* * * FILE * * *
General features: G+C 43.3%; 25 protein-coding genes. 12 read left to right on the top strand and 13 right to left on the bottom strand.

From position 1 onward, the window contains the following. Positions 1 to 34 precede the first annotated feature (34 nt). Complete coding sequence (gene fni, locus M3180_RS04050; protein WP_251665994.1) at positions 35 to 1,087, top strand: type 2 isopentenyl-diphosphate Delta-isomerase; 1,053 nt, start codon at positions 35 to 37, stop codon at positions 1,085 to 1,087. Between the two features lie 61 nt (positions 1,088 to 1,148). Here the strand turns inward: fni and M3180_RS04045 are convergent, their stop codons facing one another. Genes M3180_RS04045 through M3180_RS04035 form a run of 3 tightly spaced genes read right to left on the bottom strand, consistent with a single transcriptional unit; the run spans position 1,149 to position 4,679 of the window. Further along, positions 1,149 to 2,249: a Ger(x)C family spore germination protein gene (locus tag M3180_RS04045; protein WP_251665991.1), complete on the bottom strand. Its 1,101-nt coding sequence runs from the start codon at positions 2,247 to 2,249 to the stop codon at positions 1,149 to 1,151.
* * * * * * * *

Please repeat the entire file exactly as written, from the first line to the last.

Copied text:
General features: G+C 43.3%; 25 protein-coding genes. 12 read left to right on the top strand and 13 right to left on the bottom strand.

From position 1 onward, the window contains the following. Positions 1 to 34 precede the first annotated feature (34 nt). Complete coding sequence (gene fni, locus M3180_RS04050; protein WP_251665994.1) at positions 35 to 1,087, top strand: type 2 isopentenyl-diphosphate Delta-isomerase; 1,053 nt, start codon at positions 35 to 37, stop codon at positions 1,085 to 1,087. Between the two features lie 61 nt (positions 1,088 to 1,148). Here the strand turns inward: fni and M3180_RS04045 are convergent, their stop codons facing one another. Genes M3180_RS04045 through M3180_RS04035 form a run of 3 tightly spaced genes read right to left on the bottom strand, consistent with a single transcriptional unit; the run spans position 1,149 to position 4,679 of the window. Further along, positions 1,149 to 2,249: a Ger(x)C family spore germination protein gene (locus tag M3180_RS04045; protein WP_251665991.1), complete on the bottom strand. Its 1,101-nt coding sequence runs from the start codon at positions 2,247 to 2,249 to the stop codon at positions 1,149 to 1,151.